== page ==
I have sampled only sparsely from the Democratic and Republican National Conventions over the past two weeks. Both of those parties have promised better days, and predicted dire consequences if the other side is elected or re-elected. And while I believe voting is a right and responsibility for citizens of our country, but I’m not sure that any politician has the courage to speak the truth which Jesus tells us in verses 25-26: “For those who want to save their life will lose it, and those who lose their life for my sake will find it. For what will it profit them if they gain the whole world but forfeit their life? Or what will they give in return for their life?” There is not a single person who can keep a promise that your life will not be difficult. No pastor, no politician, no president. Jesus Christ was not a candidate for political office, and he was not afraid to say that the only way to experience the goodness of life in this world is to let go. Let go of the expectation that you’re entitled to a painless life; let go of the idea that you should get a free pass because of your faith, your intelligence, your righteousness, your money, your family . . . whatever. Let go of the conviction that life is good only if it goes the way I want it to.

If I were in charge of the world, there wouldn’t be war or poverty or systemic racism or domestic abuse or infant mortality. There wouldn’t be earthquakes and floods and fires and drought. There wouldn’t be cancer, and there sure wouldn’t be a global pandemic. You probably know this, but I am not in charge of the world. As a follower of Jesus Christ, I live in this world with all of its pain and suffering -- and only the tiniest fraction of it is my own -- and am called to love the people in it, and to manifest the goodness that is God’s intention for it. As a Christian I need to pray the prayer which Jesus prayed, “not my will, but Yours be done,” and let go of my own agenda and instead try to not only see Christ’s vision of the kingdom of heaven, but actually do what I can to help it become a reality.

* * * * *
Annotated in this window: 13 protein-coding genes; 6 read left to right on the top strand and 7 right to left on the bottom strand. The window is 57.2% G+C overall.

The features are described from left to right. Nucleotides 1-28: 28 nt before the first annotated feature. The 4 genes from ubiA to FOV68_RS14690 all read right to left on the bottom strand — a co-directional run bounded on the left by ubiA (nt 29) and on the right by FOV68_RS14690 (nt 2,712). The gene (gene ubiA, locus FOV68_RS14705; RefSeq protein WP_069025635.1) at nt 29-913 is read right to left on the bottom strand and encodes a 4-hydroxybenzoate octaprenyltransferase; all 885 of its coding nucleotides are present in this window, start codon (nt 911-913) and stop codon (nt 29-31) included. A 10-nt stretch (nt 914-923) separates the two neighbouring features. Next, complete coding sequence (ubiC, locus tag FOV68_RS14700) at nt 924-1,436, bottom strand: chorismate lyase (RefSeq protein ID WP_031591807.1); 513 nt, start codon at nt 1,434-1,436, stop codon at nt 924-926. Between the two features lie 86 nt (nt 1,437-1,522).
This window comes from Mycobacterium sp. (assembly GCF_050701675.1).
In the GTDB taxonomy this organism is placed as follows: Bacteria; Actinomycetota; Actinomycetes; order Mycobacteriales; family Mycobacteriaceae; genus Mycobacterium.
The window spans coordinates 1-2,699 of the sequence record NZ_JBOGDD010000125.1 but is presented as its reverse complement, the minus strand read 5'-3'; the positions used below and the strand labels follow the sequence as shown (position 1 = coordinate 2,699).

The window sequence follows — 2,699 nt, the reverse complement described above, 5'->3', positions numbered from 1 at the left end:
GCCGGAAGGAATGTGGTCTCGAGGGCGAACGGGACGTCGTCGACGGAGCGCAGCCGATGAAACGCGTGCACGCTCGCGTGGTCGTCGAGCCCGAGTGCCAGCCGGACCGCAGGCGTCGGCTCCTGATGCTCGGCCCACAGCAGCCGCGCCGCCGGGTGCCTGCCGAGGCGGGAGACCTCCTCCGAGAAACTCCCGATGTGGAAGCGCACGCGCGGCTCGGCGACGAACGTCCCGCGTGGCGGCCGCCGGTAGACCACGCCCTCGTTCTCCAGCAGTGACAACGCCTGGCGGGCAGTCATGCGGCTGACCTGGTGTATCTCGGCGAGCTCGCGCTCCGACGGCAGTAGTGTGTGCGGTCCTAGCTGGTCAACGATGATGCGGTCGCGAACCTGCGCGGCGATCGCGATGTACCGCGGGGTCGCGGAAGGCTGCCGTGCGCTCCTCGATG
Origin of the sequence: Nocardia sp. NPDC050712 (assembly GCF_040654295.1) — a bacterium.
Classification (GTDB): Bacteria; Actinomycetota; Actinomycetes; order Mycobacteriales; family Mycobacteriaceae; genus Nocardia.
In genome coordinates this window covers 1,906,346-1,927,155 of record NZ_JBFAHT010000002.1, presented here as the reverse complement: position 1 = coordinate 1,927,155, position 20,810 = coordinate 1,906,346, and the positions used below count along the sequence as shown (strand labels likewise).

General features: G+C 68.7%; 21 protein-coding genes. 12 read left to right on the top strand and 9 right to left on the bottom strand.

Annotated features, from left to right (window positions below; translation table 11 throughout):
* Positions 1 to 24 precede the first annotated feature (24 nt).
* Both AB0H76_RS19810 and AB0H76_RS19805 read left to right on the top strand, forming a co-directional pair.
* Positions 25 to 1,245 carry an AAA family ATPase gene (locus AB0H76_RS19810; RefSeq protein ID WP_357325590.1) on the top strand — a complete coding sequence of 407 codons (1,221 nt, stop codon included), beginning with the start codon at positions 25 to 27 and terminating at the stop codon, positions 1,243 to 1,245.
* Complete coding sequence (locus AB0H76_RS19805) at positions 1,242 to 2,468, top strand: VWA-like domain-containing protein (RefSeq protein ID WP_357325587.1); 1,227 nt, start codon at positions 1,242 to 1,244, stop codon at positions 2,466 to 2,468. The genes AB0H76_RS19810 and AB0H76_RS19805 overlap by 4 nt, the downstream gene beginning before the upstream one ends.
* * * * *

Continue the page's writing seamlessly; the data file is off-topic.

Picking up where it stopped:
You may be surprised to hear, given the case I’ve just made for life being difficult, that I find Christianity to be profoundly hopeful, despite all that we are called to give up. Here’s why: what Jesus predicted in Matthew 16 absolutely came to pass: he underwent great suffering at the hands of the elders, chief priests and scribes. He was tortured and killed by the most powerful empire in the world. And none of that could stop God’s purpose, God’s goodness, or God’s love. Because Christ was willing to lose his life for the sake of the world -- his disciples, the Jews who condemned him, the Romans who killed him, and folks like you and me who still deny him or just don’t get it -- because Christ was willing to give up his divine right to power and kingship and glory; because Christ was willing to forfeit the whole world, he gained eternal life and a place at the right hand of God. Everyone who believes in Jesus Christ can claim that same promise of eternal life, whatever their sin, shame, or circumstances in this life. If you believe that -- and I pray that you believe that -- than I think we’d have to agree that life is good. Christ is alive and goes before us, God is on the throne of heaven, the kingdom of God will one day be on earth as it is in heaven: there are better days ahead. We are called to participate in making the dream of those better days a reality. If we try to deny or minimize or blame other people for our suffering , we will not be able to let it go; it will consume us. But if we can acknowledge the brokenness in our lives and in our country and in the world, and especially when we can work to make that world a more just and compassionate place for all God’s people, we give our lives to God’s kingdom and we will find our lives for the sake of Christ.

In difficult times, I pray that we would find the courage to continue, and the determination to make a difference. Christ is alive; goodness wins; there are better days ahead. God bless you. Amen.


Top of page